26 May, 2023
Ella Nast (Year 11) and Lucy Johnston (Year 9) have been selected to represent Pony Club Australia individually and together as a pair in the Pony Club International Alliance Virtual Dressage Competition to be judged early in June. Filming of their individual elementary test and their Pas de deux freestyle pairs was completed on the weekend for submission last week.
Twelve countries from around the world are invited to submit teams of four riders in each section. The Pas de deux was an event new to Ella and Lucy. They said that although difficult, it was thoroughly enjoyable working together to choreograph and execute a five minute test in pairs to music. We wish them the very best.
Head of Sport
Rise Above the Rim – Basketball Shootathon
I am very pleased to update everyone on the wonderful efforts of our students, parents and staff on Saturday 20 May when they completed their Basketball Shootathon. We raised a total of $3,922, part of the Tasmanian total of $38,525 that will now go to directly assist critically ill children and their families, through the Ronald McDonald House Charities. This equates to 240 nights for a family to stay at the house.
A huge thank you to everyone who donated.
And a very special thank you to all our shooters who came from all year levels to work together for such a great cause.
Thank you to our top fundraisers, Justin Thompson (Year 7) $491, Milla Deverell (Year 3) $428 and Angus Seymour (Year 12) $410 (who requested donations from his family in lieu of presents for his 18th Birthday); and so many of our students/parents who all contributed their time and fundraising efforts:
Danielle a’Campo & her two boys (Collegian & Parent)
Zoe Bremner (Year 12), Benji Collins (Year 8), Harrison Collins (Year 4), Oliver Collins (Year 10), Ely Da Costa (Year 11), Matilda Darcey (Year 6), Clementine Dell (Year 6), Esme Dell (Year 8), Sam Denmead (Parent), Nardia & Richard Deverell (Staff & Parent), Mac Edwards (Year 7), Blaise Fitzallen (Year 10), Liam Hodgetts (Year 11), Jasmine Irani (Year 12), Thomas Kubarych (Year 7), Alice Lindsay (Year 12), Poppy Marshall (Year 6), Alice Power (Year 12), Will Stevenson (Year 7), Edie Van Der Aa (Year 6), Chloe Waldron (Year 8).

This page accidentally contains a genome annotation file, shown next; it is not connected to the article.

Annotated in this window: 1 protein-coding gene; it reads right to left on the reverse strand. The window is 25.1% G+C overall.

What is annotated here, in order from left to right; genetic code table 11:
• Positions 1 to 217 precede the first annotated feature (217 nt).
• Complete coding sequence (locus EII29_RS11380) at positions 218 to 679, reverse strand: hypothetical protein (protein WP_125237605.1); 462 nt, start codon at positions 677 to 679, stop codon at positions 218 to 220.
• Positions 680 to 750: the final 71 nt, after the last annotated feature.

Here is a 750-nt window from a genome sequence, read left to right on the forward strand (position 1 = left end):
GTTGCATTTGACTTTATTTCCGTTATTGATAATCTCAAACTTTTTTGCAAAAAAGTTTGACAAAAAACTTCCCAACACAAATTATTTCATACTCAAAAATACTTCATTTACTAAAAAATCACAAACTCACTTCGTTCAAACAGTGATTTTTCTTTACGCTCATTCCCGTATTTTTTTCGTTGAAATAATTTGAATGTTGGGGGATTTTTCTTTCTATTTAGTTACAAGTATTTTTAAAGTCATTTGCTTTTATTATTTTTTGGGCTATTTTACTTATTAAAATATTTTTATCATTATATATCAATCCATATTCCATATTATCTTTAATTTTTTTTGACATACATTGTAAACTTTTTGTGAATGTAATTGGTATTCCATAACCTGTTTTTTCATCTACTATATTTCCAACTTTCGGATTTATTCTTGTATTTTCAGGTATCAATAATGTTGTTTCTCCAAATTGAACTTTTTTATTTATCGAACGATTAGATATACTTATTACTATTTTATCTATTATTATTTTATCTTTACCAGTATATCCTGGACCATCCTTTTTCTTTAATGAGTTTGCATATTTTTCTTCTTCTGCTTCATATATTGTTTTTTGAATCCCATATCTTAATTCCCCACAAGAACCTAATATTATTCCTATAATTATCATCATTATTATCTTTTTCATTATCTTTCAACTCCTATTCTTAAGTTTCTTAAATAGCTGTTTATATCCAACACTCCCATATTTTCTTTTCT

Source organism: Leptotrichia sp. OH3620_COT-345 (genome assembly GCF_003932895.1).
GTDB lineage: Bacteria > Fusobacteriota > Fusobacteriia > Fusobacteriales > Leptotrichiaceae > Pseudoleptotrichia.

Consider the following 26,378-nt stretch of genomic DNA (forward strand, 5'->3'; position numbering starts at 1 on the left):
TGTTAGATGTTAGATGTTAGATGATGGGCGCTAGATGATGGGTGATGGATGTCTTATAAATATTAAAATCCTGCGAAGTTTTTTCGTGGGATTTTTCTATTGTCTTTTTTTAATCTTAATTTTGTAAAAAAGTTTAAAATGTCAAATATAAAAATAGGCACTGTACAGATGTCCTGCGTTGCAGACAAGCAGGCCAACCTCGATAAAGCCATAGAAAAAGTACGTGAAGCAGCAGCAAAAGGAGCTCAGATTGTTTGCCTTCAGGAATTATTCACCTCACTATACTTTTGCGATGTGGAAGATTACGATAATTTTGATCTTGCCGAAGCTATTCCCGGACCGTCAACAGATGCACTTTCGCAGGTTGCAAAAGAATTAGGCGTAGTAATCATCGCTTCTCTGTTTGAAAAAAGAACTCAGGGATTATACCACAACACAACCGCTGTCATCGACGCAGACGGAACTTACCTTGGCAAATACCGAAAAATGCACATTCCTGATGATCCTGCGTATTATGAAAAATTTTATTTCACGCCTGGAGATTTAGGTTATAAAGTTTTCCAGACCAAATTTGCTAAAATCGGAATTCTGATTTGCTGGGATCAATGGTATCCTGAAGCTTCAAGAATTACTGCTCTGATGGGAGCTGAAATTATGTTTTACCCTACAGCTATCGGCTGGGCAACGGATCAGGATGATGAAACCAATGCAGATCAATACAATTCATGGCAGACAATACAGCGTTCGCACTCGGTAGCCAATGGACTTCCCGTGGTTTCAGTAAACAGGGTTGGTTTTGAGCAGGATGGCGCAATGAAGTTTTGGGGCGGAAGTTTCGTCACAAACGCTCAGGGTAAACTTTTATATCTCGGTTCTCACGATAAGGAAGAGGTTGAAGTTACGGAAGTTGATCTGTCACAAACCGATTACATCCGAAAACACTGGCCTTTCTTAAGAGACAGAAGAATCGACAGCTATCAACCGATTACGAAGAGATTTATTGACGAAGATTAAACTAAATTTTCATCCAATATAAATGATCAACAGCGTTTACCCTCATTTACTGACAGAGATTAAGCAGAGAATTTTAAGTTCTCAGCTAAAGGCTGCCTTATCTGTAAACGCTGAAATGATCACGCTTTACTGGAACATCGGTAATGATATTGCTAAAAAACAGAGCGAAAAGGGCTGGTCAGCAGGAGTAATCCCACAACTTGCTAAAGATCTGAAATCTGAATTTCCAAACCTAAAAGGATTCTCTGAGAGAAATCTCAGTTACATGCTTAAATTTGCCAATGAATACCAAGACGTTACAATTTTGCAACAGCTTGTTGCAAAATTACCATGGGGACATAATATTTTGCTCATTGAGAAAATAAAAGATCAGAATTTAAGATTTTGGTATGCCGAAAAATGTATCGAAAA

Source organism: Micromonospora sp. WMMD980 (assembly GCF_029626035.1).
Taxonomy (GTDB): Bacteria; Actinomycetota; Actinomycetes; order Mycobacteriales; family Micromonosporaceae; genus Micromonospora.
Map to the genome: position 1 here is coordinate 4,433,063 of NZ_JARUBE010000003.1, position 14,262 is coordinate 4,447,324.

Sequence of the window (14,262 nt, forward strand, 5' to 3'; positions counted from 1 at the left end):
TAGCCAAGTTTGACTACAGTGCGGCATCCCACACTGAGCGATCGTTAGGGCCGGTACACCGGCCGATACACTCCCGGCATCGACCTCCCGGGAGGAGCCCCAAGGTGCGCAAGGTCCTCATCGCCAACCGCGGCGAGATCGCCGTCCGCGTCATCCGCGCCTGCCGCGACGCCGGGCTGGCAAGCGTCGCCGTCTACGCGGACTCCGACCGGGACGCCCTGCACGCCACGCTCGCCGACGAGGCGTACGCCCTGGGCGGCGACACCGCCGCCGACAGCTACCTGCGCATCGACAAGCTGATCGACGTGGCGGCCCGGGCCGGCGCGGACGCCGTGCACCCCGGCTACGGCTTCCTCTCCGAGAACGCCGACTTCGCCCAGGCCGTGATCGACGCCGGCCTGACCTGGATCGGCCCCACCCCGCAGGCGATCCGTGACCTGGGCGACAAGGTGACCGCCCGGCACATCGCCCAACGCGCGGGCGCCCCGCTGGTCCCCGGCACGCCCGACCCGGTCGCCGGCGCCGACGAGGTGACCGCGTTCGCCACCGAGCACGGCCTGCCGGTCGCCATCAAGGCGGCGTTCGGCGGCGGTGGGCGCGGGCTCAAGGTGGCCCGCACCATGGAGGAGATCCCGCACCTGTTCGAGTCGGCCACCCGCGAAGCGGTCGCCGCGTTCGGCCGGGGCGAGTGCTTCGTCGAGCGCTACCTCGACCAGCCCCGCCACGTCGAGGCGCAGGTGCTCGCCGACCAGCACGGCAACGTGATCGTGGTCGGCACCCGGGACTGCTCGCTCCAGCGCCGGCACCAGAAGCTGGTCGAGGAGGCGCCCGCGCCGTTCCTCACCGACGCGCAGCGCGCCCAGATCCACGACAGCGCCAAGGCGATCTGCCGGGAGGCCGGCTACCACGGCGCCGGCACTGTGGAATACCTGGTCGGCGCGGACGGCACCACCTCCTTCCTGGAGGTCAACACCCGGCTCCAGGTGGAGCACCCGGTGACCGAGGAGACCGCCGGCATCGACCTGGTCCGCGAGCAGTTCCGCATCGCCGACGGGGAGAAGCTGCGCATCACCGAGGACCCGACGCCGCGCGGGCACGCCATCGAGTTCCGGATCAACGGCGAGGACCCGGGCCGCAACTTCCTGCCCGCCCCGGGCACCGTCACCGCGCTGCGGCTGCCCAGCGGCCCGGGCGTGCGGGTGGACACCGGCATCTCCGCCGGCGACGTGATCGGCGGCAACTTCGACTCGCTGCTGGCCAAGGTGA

Thanks to Roger Davis and Donna Mitchell from Swisherr for making our students and families feel so welcome and providing us sustenance all day and Simon Hall, from Glenorchy Basketball, who helped to organise the event for us all here in Launceston.
Once again, our Captains, Zoe Bremner, Alice Lindsay, Angus Seymour and Alice Power, also assisted over the day helping to coordinate all our students to get their shots up, trying to win the multitude of Connect ‘5’ games (in our own adaptation of the game) and generally being fantastic role models for our College.
We all now look forward to making this an annual fun event.
Director of Basketball
Positive Imagery in Performance
In sport and other performance situations, you can use mental imagery primarily to help you get the best out of yourself in training, competitions, or performances, and to open the door to becoming what you can be. Mental imagery is also highly effective when you have limited practice time, are making a comeback, or are recovering from an injury because you can repeat many successful experiences (in your mind) in a relatively short time without the physical risk or fatigue sometimes associated with doing those skills or performances in the real world.
One of the reasons that mental imagery can be so valuable in performance contexts is that the human brain cannot distinguish between an imagined experience and a real experience. Both are equally real for your brain. The same areas of the brain light up in an imagined experience or imagined performance as in a real experience or performance. For that reason, positive performance imagery has enormous potential.
When you repeatedly imagine yourself doing what you want to do, performing the way that you want to perform, and being what you want to become, you are putting yourself on a path to create a more positive future reality. Successfully repeating skills, moves, performances, or experiences in your mind and feeling those experiences in your body is often as good as doing them in your physical reality because you can do them perfectly and your brain views them as real.
You need a certain number of successful experiences to create an integrated net of nerve cells (neuronets) in your brain to perform a skill at a high level with consistency.
“A fundamental rule of neuroscience is the nerve cells that fire together, wire together. If you do something once, a loose collection of neurons will form a network in response, but if you don’t repeat the behaviour, it will not ‘carve a track’ in the brain. When something is practised over and over again, those nerve cells develop a strong and stronger connection, and it gets easier and easier to fire that network” (Arntz, Chasse, & Vicente, 2005, 147).
Sports Mindset Coach